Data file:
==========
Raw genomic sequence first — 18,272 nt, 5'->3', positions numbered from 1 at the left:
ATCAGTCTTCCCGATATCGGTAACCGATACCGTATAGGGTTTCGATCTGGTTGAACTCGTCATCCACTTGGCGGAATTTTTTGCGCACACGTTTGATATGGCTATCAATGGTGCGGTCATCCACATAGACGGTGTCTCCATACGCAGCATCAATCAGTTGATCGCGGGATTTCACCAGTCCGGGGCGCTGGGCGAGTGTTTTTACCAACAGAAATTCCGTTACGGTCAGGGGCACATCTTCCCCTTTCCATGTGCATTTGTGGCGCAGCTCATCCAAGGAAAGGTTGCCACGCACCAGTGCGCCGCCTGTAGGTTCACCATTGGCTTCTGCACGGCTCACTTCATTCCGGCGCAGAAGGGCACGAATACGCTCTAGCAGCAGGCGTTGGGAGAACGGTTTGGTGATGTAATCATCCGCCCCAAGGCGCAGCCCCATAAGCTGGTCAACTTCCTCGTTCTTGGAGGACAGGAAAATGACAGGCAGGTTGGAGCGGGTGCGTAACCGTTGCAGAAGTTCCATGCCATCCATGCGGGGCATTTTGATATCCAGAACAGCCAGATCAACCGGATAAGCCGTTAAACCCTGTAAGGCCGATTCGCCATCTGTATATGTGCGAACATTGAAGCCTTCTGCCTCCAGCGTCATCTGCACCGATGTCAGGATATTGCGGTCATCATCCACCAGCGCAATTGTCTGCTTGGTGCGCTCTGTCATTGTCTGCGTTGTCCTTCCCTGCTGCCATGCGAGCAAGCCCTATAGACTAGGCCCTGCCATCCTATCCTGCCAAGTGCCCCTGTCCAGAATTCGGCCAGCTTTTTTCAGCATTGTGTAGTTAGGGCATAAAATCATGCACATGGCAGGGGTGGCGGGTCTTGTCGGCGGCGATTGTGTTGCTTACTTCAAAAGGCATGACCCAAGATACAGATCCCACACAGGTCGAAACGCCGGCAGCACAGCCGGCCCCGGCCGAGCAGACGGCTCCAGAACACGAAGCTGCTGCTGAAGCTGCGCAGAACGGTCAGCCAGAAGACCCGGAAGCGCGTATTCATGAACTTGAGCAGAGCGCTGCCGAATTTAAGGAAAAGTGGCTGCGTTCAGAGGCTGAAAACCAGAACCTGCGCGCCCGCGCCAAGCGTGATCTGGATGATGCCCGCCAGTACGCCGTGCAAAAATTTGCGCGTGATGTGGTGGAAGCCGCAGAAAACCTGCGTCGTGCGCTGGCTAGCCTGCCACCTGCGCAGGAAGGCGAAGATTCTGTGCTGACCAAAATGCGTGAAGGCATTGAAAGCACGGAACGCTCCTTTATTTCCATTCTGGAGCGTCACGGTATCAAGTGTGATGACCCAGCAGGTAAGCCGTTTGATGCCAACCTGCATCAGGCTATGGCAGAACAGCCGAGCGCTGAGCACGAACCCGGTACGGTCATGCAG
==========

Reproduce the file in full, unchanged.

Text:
Raw genomic sequence first — 18,272 nt, 5'->3', positions numbered from 1 at the left:
ATCAGTCTTCCCGATATCGGTAACCGATACCGTATAGGGTTTCGATCTGGTTGAACTCGTCATCCACTTGGCGGAATTTTTTGCGCACACGTTTGATATGGCTATCAATGGTGCGGTCATCCACATAGACGGTGTCTCCATACGCAGCATCAATCAGTTGATCGCGGGATTTCACCAGTCCGGGGCGCTGGGCGAGTGTTTTTACCAACAGAAATTCCGTTACGGTCAGGGGCACATCTTCCCCTTTCCATGTGCATTTGTGGCGCAGCTCATCCAAGGAAAGGTTGCCACGCACCAGTGCGCCGCCTGTAGGTTCACCATTGGCTTCTGCACGGCTCACTTCATTCCGGCGCAGAAGGGCACGAATACGCTCTAGCAGCAGGCGTTGGGAGAACGGTTTGGTGATGTAATCATCCGCCCCAAGGCGCAGCCCCATAAGCTGGTCAACTTCCTCGTTCTTGGAGGACAGGAAAATGACAGGCAGGTTGGAGCGGGTGCGTAACCGTTGCAGAAGTTCCATGCCATCCATGCGGGGCATTTTGATATCCAGAACAGCCAGATCAACCGGATAAGCCGTTAAACCCTGTAAGGCCGATTCGCCATCTGTATATGTGCGAACATTGAAGCCTTCTGCCTCCAGCGTCATCTGCACCGATGTCAGGATATTGCGGTCATCATCCACCAGCGCAATTGTCTGCTTGGTGCGCTCTGTCATTGTCTGCGTTGTCCTTCCCTGCTGCCATGCGAGCAAGCCCTATAGACTAGGCCCTGCCATCCTATCCTGCCAAGTGCCCCTGTCCAGAATTCGGCCAGCTTTTTTCAGCATTGTGTAGTTAGGGCATAAAATCATGCACATGGCAGGGGTGGCGGGTCTTGTCGGCGGCGATTGTGTTGCTTACTTCAAAAGGCATGACCCAAGATACAGATCCCACACAGGTCGAAACGCCGGCAGCACAGCCGGCCCCGGCCGAGCAGACGGCTCCAGAACACGAAGCTGCTGCTGAAGCTGCGCAGAACGGTCAGCCAGAAGACCCGGAAGCGCGTATTCATGAACTTGAGCAGAGCGCTGCCGAATTTAAGGAAAAGTGGCTGCGTTCAGAGGCTGAAAACCAGAACCTGCGCGCCCGCGCCAAGCGTGATCTGGATGATGCCCGCCAGTACGCCGTGCAAAAATTTGCGCGTGATGTGGTGGAAGCCGCAGAAAACCTGCGTCGTGCGCTGGCTAGCCTGCCACCTGCGCAGGAAGGCGAAGATTCTGTGCTGACCAAAATGCGTGAAGGCATTGAAAGCACGGAACGCTCCTTTATTTCCATTCTGGAGCGTCACGGTATCAAGTGTGATGACCCAGCAGGTAAGCCGTTTGATGCCAACCTGCATCAGGCTATGGCAGAACAGCCGAGCGCTGAGCACGAACCCGGTACGGTCATGCAG